said inner padding member having at least one cavity associated with said outer wall, whereby a space is formed between said outer wall and the inner wall of said outer shell, said space adapted to receive a substantially non-compressible fitting material which is substantially non-flowable at room temperature;

said inner padding member adapted to provide padding between said wearers foot and said noncompressible fitting material.

6. A ski boot in accordance with claim 5 which comprises a thermoplastic fitting material disposed within said cavity.

7. A ski boot in accordance with claim 5, wherein said liner assembly is secured within said outer shell.

8. A ski boot in accordance with claim 5, which comprises a bladder member associated with said cavity,

said bladder being adapted to seat against said outer shell when filled with a fitting material.

9. A ski boot comprising a substantially rigid outer shell, and

a liner assembly disposed within said shell, said liner assembly comprising an inner padding member having an inner wall and an outer wall;

said inner padding member inner wall being adapted to conform substantially to the outer surface of a wearers foot;

said inner padding member having at least one cavity associated with said outer wall whereby a space is formed between said outer wall and inner wall of said outer shell,

said space being adapted to receive a substantially non-compressible fitting material which is substantially non-flowable at room temperature;

said inner padding member adapted to provide padding between said wearer's foot and said noncompressible fitting material.

10. A ski boot in accordance with claim 9, in which said inner padding member comprises access means adopted to pass flowable fitting material through said access means into said space.

11. A ski boot in accordance with claim 9, wherein said space is substantially filled with a thermoplastic fitting material having a melting point of between about 120F. and 180F.

12. A ski boot which comprises a rear entry outer shell which is substantially rigid, a rear entry closure, having closure securing means associated therewith, and a liner assembly disposed within said shell, said liner assembly comprising an inner padding member having an inner wall and an outer wall;

said inner padding member inner wall being adapted to conform substantially to the outer surface of a wearer's foot;

said inner padding member having at least one cavity associated with said outer wall, whereby a space is formed between said outer wall and the inner wall of said outer shell,

said space being adapted to receive a substantially ding between said wearers foot and said non-- compressible fitting material.

13. A ski boot in accordance with claim 12, in which said inner padding member comprises access means adapted to pass fitting material through said access means into said space.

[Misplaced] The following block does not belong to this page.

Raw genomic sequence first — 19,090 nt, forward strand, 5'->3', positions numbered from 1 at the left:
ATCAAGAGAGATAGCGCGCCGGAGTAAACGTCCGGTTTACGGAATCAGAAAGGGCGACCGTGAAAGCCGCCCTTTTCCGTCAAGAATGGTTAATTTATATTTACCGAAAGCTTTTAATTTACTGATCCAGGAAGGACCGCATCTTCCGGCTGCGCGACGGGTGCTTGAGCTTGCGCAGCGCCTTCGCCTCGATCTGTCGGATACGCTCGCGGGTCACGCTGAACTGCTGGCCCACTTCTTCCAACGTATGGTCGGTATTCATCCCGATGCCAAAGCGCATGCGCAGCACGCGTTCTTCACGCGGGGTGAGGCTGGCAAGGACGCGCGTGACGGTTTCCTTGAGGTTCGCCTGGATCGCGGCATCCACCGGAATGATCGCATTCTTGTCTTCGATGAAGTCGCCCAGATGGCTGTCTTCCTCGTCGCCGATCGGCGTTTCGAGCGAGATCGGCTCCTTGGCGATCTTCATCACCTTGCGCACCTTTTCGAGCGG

14. A ski boot in accordance with claim 12, wherein said space is substantially filled with a thermoplastic fitting material having a melting point of between about 120F. and lF.

15. A ski boot in accordance with claim 12, wherein said liner assembly is secured within said outer shell.

16. A ski boot in accordance with claim 12, which comprises a bladder member associated with said cavity, I

said bladder being adapted to seat against said outer shell when filled with a fitting material.

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Referenced by
Citing PatentFiling datePublication dateApplicantTitle
US3895452 *Aug 1, 1974Jul 22, 1975Hanson Ind IncChildren{3 s ski boot
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US4243754 *Sep 5, 1978Jan 6, 1981Hanson Industries IncorporatedViscous, flowable, pressure-compensating fitting compositions
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US5390384 *Aug 13, 1993Feb 21, 1995Jay Medical Ltd.Self-adjusting seating system
US5464443 *May 3, 1993Nov 7, 1995Rik Medical, L.L.C.Prosthetic device for amputees
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US20130022765 *Sep 24, 2012Jan 24, 2013Nike, Inc.Pad Elements For Apparel And Other Products
Classifications
U.S. Classification36/117.6, 36/71, D02/904
International ClassificationA43B5/04
Cooperative ClassificationA43B5/0405, A43D999/00
European ClassificationA43D999/00, A43B5/04B
Legal Events
DateCodeEventDescription
Nov 8, 1982ASAssignment
Owner name: DAIWA SEIKO, INC. P.O. BOX 1 14-16 MAESAWA, 3-CHOM
Free format text: ASSIGNOR AND ASSIGNEE EACH QUITCLAIM, SELL, REMISE, RELEASE, TRANSFER, CONVEY AND ASSIGN THE ENTIREINTEREST UNDER SAID PATENTS AND APPLICATIONS;ASSIGNOR:HANSON INDUSTRIES INCORPORATED A CO CORP.;REEL/FRAME:004085/0150
Effective date: 19821008
Nov 30, 1981ASAssignment
Owner name: WELLS FARGO BUSINESS CREDIT
Free format text: AS COLLATERAL SECURITY, ASSIGNOR ASSIGNS THE ENTIRE INTEREST UNDER SAID PATENT, SUBJECT TO CONDITIONS RECITED.;ASSIGNOR:HANSON INDUSTRIES, INCORPORATED;REEL/FRAME:003930/0403
Effective date: 19811110
Owner name: WELLS FARGO BUSINESS CREDIT, COLORADO